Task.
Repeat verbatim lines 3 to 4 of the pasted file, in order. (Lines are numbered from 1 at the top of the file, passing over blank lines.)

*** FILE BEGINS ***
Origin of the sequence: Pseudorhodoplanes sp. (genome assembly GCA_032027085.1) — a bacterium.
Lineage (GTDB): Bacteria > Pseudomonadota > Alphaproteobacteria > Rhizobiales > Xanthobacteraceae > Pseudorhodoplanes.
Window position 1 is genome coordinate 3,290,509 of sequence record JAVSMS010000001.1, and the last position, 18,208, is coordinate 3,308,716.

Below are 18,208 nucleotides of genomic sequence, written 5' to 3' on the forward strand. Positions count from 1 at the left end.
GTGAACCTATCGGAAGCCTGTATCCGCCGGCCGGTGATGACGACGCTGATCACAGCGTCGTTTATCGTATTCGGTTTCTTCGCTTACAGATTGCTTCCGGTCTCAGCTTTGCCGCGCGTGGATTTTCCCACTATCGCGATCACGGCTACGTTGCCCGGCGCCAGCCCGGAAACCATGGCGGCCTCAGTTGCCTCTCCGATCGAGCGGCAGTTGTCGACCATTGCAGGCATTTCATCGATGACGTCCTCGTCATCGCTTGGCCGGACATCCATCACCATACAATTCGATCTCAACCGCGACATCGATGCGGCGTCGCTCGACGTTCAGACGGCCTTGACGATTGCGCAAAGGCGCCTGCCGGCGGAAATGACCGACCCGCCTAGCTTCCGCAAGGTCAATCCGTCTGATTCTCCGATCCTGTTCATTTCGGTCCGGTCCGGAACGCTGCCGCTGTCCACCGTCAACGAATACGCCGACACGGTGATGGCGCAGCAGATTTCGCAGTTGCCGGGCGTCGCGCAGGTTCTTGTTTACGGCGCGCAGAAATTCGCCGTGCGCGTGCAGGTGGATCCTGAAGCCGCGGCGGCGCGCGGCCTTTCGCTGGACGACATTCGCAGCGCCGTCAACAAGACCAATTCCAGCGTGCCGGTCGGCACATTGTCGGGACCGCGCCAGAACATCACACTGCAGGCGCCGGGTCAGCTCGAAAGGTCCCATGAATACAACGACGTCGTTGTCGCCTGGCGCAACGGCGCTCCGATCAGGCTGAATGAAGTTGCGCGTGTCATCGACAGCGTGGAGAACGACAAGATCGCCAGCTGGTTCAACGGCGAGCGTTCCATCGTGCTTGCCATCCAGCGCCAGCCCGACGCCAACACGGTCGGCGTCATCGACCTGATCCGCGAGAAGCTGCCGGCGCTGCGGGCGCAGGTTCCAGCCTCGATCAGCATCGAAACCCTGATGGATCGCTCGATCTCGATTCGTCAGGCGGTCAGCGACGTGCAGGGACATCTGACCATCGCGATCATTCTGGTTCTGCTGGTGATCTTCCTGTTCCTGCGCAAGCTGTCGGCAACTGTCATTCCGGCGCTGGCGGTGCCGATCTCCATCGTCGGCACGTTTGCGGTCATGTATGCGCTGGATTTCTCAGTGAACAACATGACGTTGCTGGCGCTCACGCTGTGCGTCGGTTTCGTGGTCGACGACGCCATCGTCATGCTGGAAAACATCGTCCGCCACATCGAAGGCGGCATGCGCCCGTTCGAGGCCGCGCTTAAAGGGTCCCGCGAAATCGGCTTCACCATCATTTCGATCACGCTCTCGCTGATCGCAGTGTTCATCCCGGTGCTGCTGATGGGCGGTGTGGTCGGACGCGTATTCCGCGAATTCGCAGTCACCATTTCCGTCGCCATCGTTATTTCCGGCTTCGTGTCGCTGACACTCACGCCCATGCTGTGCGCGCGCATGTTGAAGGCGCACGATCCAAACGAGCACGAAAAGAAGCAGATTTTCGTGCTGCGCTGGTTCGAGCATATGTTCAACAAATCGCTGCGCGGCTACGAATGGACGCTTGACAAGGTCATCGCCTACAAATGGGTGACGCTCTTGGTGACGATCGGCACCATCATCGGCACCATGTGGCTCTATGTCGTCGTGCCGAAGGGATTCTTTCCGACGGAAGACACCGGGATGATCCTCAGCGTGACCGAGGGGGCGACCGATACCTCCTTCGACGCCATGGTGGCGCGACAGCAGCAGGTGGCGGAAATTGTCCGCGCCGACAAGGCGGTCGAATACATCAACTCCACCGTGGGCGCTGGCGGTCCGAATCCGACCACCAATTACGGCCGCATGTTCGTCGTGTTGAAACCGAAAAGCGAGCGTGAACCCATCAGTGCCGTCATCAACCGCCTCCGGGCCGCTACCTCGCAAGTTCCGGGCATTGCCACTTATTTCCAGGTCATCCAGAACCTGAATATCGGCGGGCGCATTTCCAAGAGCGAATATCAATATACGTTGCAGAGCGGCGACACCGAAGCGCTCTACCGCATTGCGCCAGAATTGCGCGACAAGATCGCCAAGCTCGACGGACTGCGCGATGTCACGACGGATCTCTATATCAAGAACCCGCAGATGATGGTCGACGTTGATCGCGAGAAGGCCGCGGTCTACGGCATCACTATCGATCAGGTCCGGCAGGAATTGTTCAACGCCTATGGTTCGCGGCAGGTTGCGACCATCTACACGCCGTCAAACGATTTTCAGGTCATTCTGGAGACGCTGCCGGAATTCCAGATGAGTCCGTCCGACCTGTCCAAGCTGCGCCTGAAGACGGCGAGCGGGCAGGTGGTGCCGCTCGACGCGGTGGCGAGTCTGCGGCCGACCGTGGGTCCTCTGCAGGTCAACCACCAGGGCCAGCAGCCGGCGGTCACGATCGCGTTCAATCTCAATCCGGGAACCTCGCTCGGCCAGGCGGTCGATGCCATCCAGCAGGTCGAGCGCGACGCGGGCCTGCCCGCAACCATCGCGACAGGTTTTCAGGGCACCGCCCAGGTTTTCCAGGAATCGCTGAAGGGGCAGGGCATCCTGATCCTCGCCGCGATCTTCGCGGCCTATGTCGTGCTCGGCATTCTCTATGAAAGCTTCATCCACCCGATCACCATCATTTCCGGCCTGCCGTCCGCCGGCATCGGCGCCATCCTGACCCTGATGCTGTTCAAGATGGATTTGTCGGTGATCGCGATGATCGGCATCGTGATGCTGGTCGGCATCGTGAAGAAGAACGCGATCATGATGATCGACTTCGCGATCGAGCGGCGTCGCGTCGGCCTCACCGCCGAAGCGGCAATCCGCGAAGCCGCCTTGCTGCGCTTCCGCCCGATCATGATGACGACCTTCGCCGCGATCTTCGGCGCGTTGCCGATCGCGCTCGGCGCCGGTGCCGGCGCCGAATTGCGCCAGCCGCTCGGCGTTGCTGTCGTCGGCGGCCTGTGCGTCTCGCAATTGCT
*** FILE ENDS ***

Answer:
Window position 1 is genome coordinate 3,290,509 of sequence record JAVSMS010000001.1, and the last position, 18,208, is coordinate 3,308,716.

Below are 18,208 nucleotides of genomic sequence, written 5' to 3' on the forward strand. Positions count from 1 at the left end.